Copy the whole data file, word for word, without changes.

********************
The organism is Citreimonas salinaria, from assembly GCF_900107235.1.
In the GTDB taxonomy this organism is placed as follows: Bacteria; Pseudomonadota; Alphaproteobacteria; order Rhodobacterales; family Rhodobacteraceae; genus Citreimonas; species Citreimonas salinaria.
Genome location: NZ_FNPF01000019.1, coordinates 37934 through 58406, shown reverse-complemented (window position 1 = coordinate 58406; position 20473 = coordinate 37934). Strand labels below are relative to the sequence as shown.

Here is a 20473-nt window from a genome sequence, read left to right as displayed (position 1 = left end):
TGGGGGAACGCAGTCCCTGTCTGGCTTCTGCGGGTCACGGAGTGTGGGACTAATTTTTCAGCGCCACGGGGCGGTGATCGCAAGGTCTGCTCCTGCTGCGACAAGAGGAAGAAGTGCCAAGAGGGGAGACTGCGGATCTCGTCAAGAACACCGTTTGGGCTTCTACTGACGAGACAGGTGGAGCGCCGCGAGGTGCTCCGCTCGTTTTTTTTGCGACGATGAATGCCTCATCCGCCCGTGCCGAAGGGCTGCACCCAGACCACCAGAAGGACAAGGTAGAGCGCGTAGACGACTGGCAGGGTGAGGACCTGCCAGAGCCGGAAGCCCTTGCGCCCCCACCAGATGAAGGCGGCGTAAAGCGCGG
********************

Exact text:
The organism is Citreimonas salinaria, from assembly GCF_900107235.1.
In the GTDB taxonomy this organism is placed as follows: Bacteria; Pseudomonadota; Alphaproteobacteria; order Rhodobacterales; family Rhodobacteraceae; genus Citreimonas; species Citreimonas salinaria.
Genome location: NZ_FNPF01000019.1, coordinates 37934 through 58406, shown reverse-complemented (window position 1 = coordinate 58406; position 20473 = coordinate 37934). Strand labels below are relative to the sequence as shown.

Here is a 20473-nt window from a genome sequence, read left to right as displayed (position 1 = left end):
TGGGGGAACGCAGTCCCTGTCTGGCTTCTGCGGGTCACGGAGTGTGGGACTAATTTTTCAGCGCCACGGGGCGGTGATCGCAAGGTCTGCTCCTGCTGCGACAAGAGGAAGAAGTGCCAAGAGGGGAGACTGCGGATCTCGTCAAGAACACCGTTTGGGCTTCTACTGACGAGACAGGTGGAGCGCCGCGAGGTGCTCCGCTCGTTTTTTTTGCGACGATGAATGCCTCATCCGCCCGTGCCGAAGGGCTGCACCCAGACCACCAGAAGGACAAGGTAGAGCGCGTAGACGACTGGCAGGGTGAGGACCTGCCAGAGCCGGAAGCCCTTGCGCCCCCACCAGATGAAGGCGGCGTAAAGCGCGG